Monday, March 14, 2011

Comfort in repetition allows an adventurous spirit to thrive.

Comfort in repetition allows an adventurous spirit to thrive.

There are certain things in life I like a certain way. When I find a pair of jeans that fit well, I buy multiple pairs. My wardrobe isn’t exactly known for its great variety (anymore). I have favorite foods and I eat little else. And I’ve been wearing the same kind of boot for the last decade, ordering a new pair about every 1.5 years as the current footwear is (no pun intended) on its last legs. Once I find something that works – especially in footwear – I’m loathe to change it. So imagine the cold sweat that soaked my frame when I realized my current boots needed replacing NOW and – horrors! – the manufacturer (from what I could ascertain) had stopped making the model number I knew and loved!

OK, I realize this story probably isn’t that gripping so far, and the idea that I would have to change the boot I wear seems trivial, but maybe it isn’t. Maybe the reason I’m so eager to explore all kinds of things, and suck in all kinds of information, and swim in all kinds of new experiences is because there are certain tent poles of stability (and is it so wild to suggest they might be built out of food and clothes that make me feel like me, allowing me to act more outrageously as me?) that afford me the freedom to do so?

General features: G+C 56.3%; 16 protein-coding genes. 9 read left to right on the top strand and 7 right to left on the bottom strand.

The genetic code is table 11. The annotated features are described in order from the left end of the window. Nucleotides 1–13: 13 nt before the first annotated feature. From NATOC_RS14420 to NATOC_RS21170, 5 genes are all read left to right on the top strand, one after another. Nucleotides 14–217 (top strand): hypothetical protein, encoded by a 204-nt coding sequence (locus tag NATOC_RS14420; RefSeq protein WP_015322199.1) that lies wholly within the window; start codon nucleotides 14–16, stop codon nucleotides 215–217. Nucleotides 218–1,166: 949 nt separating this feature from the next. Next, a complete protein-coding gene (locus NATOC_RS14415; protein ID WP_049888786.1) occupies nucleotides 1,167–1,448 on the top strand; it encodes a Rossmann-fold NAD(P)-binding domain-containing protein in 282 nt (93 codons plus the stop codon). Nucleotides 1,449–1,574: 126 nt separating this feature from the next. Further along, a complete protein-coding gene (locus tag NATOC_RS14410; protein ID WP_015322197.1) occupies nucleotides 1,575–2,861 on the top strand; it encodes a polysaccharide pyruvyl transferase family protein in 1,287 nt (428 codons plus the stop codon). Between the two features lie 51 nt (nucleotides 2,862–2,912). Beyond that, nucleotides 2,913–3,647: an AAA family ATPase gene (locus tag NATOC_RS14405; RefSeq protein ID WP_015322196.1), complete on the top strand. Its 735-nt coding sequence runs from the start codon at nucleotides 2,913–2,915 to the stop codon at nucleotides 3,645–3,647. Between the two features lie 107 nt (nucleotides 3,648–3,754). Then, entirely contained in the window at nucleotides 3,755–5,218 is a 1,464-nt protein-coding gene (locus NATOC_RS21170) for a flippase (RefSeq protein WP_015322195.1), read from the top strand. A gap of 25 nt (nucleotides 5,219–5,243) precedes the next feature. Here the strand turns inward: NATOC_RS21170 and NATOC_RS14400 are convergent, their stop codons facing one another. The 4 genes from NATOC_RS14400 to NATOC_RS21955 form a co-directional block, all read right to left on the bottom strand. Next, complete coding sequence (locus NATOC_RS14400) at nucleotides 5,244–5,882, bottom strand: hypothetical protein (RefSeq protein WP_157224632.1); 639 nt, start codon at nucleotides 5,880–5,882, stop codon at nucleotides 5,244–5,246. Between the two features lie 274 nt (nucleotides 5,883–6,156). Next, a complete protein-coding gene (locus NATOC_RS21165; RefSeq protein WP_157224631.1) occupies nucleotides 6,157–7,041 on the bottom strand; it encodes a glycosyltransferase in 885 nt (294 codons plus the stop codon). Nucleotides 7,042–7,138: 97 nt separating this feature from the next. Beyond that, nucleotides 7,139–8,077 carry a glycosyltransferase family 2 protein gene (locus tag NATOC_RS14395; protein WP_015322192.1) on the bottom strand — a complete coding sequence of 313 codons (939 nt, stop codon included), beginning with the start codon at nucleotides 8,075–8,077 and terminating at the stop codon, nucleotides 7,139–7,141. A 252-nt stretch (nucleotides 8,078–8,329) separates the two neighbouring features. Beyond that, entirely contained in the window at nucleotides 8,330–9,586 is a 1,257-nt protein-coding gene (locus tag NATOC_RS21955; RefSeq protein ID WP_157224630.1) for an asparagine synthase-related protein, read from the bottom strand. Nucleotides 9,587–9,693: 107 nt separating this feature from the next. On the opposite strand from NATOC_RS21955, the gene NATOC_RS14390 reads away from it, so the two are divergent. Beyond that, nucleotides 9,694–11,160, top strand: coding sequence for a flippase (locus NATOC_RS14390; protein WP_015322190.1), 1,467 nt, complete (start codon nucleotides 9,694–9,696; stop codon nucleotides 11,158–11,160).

Who knows? But I’m going to go with “maybe it does.”

Anyway, the manufacturer had ceased production on my favorite model of boot and while I wasn’t looking forward to it I began to peruse similar models in hopes of finding something that’d make for a suitable replacement. Nothing was quite right so I started scanning various online outlets in hopes of finding something an lo and behold, in a store I’d never heard of before there was my boot! In my size! And there was only one pair left! And on sale with a discount code I sussed out in another nook on another website!

So I bought the boots and they showed up today. I think there was a larger lesson in here somewhere, probably in the connection I was trying to make between balancing the known with the unknown. Instead I think it showcases the worth of perseverance and not giving up hope, but even that’s probably too lofty a point to pin on it.

So let’s just leave it as a nice story of a boy happy about finding the perfect replacement for his favorite shoes. This tale has been brought to you by Monday.

1 comment:

Shoeshine Boy said...

Consider a shoe repair place. I just did it for the first time (for my favorite shoes) and it actually was worth it. Same shoe, new sole and heel, polished up. Worth it. Unless its all torn up.